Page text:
Building A Velodrome

The Kenosha Park District in Wisconsin is rebuilding its velodrome, a track arena dedicated to bicycle racing. The track has two straight sections and two 180-degree high pitched circular bends. It’s one of the oldest tracks in the U.S., starting in 1927.

Placing pavement on steep slopes is challenging—estimating is more difficult, concrete mixes must be low slump, more labor is needed, equipment needs are different, and finishing is more complicated.
Placing pavement on steep slopes is challenging—estimating is more difficult, concrete mixes must be low slump, more labor is needed, equipment needs are different, and finishing is more complicated.

The Kenosha Park District in Wisconsin is rebuilding its velodrome, a track arena dedicated to bicycle racing. The track has two straight sections and two 180-degree high pitched circular bends. It’s one of the oldest tracks in the U.S., starting in 1927. Races are held each Tuesday evening during the summer months which anyone with courage can enter. Spectators spread blankets on the hillside next to the track to watch the races and cheer.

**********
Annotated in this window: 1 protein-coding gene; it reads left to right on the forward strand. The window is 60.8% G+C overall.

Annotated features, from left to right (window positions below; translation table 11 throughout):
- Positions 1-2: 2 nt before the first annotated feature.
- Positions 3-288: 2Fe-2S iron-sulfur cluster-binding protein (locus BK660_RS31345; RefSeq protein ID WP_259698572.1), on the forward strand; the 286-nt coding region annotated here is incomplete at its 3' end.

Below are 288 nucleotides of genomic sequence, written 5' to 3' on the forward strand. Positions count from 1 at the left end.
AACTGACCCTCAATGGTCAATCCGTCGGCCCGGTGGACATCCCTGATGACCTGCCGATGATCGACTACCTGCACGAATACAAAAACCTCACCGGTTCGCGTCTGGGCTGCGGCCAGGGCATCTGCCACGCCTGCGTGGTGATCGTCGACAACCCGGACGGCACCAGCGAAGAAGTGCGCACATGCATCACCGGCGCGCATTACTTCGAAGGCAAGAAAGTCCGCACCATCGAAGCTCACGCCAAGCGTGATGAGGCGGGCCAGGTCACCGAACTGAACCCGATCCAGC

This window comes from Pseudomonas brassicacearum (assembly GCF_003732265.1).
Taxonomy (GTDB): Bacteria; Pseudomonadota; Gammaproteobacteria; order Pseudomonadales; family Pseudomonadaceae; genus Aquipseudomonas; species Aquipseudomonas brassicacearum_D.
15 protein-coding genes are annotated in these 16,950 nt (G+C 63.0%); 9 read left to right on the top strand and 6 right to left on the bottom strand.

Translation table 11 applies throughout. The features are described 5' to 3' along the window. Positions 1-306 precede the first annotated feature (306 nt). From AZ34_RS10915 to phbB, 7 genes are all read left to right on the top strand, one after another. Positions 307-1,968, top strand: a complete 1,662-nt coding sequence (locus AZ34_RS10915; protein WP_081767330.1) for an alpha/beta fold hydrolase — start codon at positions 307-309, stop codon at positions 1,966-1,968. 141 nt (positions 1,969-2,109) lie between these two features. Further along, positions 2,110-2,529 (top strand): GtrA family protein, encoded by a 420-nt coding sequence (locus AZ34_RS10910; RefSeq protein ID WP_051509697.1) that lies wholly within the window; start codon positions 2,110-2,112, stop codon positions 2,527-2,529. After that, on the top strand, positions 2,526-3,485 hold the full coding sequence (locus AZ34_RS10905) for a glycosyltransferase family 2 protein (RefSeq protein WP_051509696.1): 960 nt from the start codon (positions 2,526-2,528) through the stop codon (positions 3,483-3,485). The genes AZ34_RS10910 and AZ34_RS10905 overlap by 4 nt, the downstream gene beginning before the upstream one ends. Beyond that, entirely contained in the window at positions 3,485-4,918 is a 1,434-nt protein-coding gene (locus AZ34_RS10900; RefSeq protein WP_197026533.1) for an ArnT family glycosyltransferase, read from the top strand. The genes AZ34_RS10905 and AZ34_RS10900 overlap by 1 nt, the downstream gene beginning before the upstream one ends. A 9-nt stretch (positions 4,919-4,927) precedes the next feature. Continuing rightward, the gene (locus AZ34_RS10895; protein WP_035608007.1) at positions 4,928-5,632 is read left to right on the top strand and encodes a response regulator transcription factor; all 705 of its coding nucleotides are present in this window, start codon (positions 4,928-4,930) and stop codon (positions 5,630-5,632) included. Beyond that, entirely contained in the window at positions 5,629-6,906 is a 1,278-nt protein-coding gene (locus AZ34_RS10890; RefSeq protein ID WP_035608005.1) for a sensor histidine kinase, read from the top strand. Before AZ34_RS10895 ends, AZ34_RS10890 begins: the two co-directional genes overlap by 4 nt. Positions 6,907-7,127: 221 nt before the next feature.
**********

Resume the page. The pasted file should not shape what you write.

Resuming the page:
The old track was constructed with asphalt and had fallen into disrepair but because of the sports continuing popularity in the Kenosha area the Park District decided it was time to replace the old asphalt track with a new concrete one. It would have even steeper angles going around the curves. But as you might imagine, there are many construction challenges when taking on a project like this. Challenges included layout, excavation, fine grading and compacting subgrade, forming, placing and finishing concrete, and cutting control joints.